Jacobsen, B. (2012) The significance of interpreting modes for question-answer dialogues in court interpreting. Interpreting 14:2.
Jacobsen surveyed Danish court interpreters to find out what modes they employ in the courtroom. The article includes an overview of the court-interpreting-scene in Denmark. Of note, court interpreters do not have simul equipment, and the courtrooms are very crowded. Both authorized and unauthorized interpreters work in Danish courts, and the author explains what both of these denominators mean in concrete terms.
A short case analysis and discussion clearly demonstrate the issues she identifies with the use of whispered simul for questions and answers in the courtroom. In the case analyzed, the interpreter’s renditions simultaneous were barely audible, and often cut off. When interrupted by another speaker, the interpreter failed to proactively manage the flow of communication, and thus some portions of original statements were never interpreted. In courtroom settings, the interpretation into the language of the court (in this case, Danish) serves as the official record–therefore, audibility of the interpretation and completeness of the interpretation into the language of record are of paramount importance. The author identifies these types of behaviors as highly problematic.
In reporting on the Danish legal framework for court interpreting, she points out that no mode is mandated, but that a document of recommendations produced by the Danish Court Administration seems to imply that consecutive interpreting is perceived as more accurate (and therefore preferred) except in the case of interpretations from Danish into other languages and of closing arguments. This recommendation seems to me to be in line with practice in US courts, and discussed by Mikkelson in her article on the subject, although Jacobsen mentions (and finds problematic) the fact that the official recommendations seem to imply that some information may be summarized by the interpreter.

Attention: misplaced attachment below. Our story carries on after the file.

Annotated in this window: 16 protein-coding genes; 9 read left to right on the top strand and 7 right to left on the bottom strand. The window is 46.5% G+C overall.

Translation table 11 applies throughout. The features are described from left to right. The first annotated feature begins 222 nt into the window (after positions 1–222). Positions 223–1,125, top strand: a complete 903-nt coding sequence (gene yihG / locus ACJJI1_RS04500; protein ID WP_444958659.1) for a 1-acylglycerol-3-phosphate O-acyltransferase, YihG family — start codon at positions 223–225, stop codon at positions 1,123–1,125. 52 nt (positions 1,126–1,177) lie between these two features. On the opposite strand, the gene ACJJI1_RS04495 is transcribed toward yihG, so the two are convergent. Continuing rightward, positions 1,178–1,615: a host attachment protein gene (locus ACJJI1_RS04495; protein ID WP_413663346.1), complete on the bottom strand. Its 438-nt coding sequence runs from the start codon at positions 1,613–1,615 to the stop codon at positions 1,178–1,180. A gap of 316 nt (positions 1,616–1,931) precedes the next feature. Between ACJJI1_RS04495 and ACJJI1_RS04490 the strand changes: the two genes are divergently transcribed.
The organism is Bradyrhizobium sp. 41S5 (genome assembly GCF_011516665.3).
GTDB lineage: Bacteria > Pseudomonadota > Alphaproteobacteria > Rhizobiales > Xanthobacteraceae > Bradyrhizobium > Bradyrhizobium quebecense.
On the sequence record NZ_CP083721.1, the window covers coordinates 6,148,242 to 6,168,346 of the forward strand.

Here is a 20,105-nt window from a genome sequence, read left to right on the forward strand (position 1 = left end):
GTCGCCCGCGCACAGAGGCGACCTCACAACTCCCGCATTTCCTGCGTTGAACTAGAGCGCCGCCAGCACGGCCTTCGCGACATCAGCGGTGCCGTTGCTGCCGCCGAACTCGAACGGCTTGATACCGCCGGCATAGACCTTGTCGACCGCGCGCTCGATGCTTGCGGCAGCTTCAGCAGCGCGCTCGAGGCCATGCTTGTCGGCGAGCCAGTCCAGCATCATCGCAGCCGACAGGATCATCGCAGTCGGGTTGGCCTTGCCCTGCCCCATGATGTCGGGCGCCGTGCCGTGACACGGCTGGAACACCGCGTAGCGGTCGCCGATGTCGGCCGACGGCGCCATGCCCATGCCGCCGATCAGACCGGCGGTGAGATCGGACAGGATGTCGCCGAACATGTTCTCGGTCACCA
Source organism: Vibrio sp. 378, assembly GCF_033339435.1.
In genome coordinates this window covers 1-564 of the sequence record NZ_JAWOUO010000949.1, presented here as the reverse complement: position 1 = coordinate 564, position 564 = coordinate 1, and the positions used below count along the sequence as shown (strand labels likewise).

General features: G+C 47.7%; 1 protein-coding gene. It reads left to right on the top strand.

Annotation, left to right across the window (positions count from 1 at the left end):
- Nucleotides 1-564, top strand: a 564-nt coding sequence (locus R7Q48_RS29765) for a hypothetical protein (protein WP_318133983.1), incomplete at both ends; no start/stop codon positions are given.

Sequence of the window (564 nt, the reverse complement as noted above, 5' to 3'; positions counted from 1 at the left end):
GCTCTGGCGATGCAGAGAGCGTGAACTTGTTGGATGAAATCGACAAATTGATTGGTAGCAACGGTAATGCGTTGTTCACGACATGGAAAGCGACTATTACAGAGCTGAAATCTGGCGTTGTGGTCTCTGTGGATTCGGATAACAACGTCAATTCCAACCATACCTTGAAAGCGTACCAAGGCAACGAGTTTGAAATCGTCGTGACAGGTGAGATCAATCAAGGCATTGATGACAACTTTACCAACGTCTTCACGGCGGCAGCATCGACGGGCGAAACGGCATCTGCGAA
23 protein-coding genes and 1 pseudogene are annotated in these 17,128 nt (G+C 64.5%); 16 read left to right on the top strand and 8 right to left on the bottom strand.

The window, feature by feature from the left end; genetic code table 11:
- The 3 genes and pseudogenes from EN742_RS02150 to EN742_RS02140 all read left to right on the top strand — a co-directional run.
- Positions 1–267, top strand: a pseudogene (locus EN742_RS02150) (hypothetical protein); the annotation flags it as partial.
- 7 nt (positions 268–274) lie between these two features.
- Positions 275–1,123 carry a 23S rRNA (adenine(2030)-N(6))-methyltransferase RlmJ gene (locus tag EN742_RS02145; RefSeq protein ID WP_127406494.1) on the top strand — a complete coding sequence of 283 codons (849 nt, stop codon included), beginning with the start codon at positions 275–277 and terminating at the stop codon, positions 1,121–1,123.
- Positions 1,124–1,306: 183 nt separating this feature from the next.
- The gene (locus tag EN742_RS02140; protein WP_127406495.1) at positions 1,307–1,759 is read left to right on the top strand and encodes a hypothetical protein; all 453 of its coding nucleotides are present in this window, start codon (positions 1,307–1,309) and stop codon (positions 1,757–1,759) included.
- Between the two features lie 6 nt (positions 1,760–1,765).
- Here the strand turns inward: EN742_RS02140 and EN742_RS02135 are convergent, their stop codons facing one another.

In order to explore the modes that interpreters actually employ in court, the author surveyed interpreters. The survey results indicate that interpreters generally use a wide range of modes, including whispered simul, and that many interpreters are disinclined or not able to take notes so as to do long consec.
A cautionary note for interpreters also comes up here: the author mentions some cases of unethical behavior on the part of interpreters (breaking confidentiality) which has led to growing mistrust of interpreters within the court system, and therefore has made it more difficult for interpreters to get access to necessary documents to prepare beforehand. She does not mention the details of these cases, but it would be interesting to find out more about them.
From the conclusions section (p. 236-7):
“In other words, what is at stake here is not only the relative accuracy of the two modes or their relative advantages for question–answer dialogues in a legal setting. Rather, the issue must also be seen as relating to the potential consequences for the production of evidence and trial outcomes when, with the blessings of courts, court interpreters adopt interpreting strategies that run the risk of information being lost.”
“An obvious lesson for interpreter trainers is that training programmes need to put greater emphasis on the potential consequences of choosing one mode over another. ”
“However, it must be emphasized that no amount of training and/or exams will compensate for a lack of comprehension and respect on the part of courts for the role of the court interpreter. When judges and lawyers regard court interpreters as a necessary evil and leave them to their own devices, the interpreters will be tempted to avoid techniques that they consider complicated or those which they see as liable to prolong the trial or to make the interpreter appear obtrusive. Using untrained or non-authorized interpreters exacerbates this situation by strengthening the impression that court interpreters are not fully competent professionals.”